17/10/2022, 17:00 Athens time, Campus 145Π58
Canonical identification of autoregressive nonlinear systems with application to smart health monitoring
Nonlinear dynamical system identification is an important problem with numerous applications, from engineering to scientific computing, health and structural monitoring, and medicine and the life sciences. The linear case has been extensively studied, but the identification of nonlinear dynamics is far more challenging. Recent work has focused on sparse multivariate polynomial dictionary models, or recurrent neural network (RNN) models. A key issue with the former is how to pick the dictionary when you have no (or limited) information about the underlying dynamics. RNNs are mostly black-box models that provide limited engineering insight and generally require lots of training data to attain good performance. In recent work, we have considered the problem of learning a continuously differentiable nonlinear function via canonical tensor decomposition in the Fourier domain. In this talk we consider the problem of identifying autoregressive nonlinear systems within this canonical decomposition framework. We develop an adaptive algorithm that is capable of provably identifying high-order nonlinear AR systems with limited storage and computational resources. The algorithm is carefully optimized to avoid expensive tensor computations. We demonstrate its effectiveness in identifying the dynamics of photoplethysmography (PPG) signals that are readily acquired by smart watches, and discuss various smart health applications that are enabled by the proposed methodology.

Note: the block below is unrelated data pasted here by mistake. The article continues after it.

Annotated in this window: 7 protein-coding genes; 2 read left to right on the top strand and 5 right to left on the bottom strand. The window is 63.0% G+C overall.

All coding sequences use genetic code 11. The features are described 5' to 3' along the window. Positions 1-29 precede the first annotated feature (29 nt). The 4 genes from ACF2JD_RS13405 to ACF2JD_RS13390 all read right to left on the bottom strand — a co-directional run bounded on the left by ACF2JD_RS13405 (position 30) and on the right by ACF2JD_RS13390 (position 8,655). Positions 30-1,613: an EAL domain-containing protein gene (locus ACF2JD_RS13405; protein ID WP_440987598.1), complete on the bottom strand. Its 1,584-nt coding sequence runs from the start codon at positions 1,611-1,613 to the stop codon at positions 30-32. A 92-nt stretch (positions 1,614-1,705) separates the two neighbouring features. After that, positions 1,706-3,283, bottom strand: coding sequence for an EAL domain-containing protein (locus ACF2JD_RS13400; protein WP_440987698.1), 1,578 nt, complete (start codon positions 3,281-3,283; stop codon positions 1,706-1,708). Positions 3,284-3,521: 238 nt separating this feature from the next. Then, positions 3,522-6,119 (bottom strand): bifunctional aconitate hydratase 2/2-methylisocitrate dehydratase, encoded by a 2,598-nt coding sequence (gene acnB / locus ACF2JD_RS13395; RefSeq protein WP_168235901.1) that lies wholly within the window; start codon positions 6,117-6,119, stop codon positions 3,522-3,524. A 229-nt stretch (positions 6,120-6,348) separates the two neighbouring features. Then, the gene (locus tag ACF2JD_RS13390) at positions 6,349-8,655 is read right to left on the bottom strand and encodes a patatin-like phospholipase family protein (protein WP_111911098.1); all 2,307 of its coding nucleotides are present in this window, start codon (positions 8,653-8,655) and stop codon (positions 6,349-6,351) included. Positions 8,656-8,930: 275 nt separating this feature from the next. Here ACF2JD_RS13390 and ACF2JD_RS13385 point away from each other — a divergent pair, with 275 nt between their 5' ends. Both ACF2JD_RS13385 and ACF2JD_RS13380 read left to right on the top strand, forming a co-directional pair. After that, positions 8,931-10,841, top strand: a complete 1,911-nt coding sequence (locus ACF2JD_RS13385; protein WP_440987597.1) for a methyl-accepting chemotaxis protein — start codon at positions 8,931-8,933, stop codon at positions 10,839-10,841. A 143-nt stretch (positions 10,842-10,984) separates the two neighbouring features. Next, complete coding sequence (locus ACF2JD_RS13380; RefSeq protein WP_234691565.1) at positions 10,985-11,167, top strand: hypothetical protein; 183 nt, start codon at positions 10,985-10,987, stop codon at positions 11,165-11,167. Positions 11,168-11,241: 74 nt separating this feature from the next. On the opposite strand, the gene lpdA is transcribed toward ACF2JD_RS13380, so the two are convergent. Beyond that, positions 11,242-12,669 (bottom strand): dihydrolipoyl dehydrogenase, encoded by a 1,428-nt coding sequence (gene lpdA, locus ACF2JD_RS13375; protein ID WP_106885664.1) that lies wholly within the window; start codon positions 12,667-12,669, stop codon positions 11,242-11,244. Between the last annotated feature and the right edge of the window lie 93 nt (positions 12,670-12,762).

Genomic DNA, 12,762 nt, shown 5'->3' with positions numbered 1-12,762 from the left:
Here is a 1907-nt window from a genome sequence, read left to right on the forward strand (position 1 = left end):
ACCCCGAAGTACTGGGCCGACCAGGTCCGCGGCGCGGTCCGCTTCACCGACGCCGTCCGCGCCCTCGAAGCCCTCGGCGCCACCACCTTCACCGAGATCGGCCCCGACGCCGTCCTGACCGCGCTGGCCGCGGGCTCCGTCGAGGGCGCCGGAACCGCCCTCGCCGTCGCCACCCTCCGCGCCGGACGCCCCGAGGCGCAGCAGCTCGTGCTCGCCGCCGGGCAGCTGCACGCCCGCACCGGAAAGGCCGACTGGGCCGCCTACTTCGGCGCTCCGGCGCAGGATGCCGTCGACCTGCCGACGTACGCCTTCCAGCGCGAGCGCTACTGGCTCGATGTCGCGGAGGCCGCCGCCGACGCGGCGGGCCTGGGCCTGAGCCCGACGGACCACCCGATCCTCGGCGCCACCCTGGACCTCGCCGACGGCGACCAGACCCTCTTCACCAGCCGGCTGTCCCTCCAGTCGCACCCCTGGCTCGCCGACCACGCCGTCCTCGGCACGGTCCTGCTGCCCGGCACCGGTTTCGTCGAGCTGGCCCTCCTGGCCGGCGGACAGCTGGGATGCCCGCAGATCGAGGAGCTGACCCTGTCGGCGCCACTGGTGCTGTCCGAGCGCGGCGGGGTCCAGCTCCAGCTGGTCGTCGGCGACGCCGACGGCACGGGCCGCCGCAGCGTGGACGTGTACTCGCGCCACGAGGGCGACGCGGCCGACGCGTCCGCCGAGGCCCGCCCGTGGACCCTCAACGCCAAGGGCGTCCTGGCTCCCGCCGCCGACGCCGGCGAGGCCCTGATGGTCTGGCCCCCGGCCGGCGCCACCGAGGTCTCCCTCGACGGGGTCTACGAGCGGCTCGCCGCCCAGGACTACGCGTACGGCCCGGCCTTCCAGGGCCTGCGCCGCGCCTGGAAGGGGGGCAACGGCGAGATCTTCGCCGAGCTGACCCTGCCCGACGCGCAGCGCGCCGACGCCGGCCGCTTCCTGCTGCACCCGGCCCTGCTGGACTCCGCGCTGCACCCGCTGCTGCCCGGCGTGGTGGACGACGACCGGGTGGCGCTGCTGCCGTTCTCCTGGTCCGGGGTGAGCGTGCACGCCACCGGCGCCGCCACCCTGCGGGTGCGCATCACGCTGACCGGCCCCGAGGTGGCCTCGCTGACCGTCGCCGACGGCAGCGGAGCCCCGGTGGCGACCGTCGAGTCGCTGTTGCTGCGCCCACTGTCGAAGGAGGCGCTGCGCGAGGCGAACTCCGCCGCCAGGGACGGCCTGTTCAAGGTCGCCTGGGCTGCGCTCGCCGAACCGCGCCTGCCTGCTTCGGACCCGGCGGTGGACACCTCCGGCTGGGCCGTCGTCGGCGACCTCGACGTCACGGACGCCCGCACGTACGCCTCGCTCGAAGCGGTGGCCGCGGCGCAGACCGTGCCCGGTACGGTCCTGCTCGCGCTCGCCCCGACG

About the speaker
N. Sidiropoulos is the Louis T. Rader Professor of Electrical and Computer Engineering at the University of Virginia. He earned his Ph.D. in Electrical Engineering from the University of Maryland–College Park, in 1992. He has served on the faculty of the University of Minnesota, and the Technical University of Crete, Greece. His research interests are in signal processing, communications, optimization, tensor decomposition, and factor analysis, with applications in machine learning and communications. He received the NSF/CAREER award in 1998, the IEEE Signal Processing Society (SPS) Best Paper Award in 2001, 2007, and 2011, and his students received four IEEE SPS conference best paper awards. Sidiropoulos has authored a Google Classic Paper in Signal Processing (on multicast beamforming), and his tutorial on tensor decomposition is ranked #1 in Google Scholar metrics for IEEE Transactions in Signal Processing (TSP), and tops the charts of the most popular / most frequently accessed TSP papers in IEEExplore. He served as IEEE SPS Distinguished Lecturer (2008-2009), Vice President of IEEE SPS (2017-2019), and as chair of the IEEE Fellow evaluation committee of SPS (2020-2021). He received the 2010 IEEE Signal Processing Society Meritorious Service Award, and the 2013 Distinguished Alumni Award from the ECE Department of the University of Maryland. He is a Fellow of IEEE (2009) and a Fellow of EURASIP (2014). He received the EURASIP Technical Achievement Award in 2022. More information at http://www.ece.virginia.edu/~nds5j/ and Google Scholar.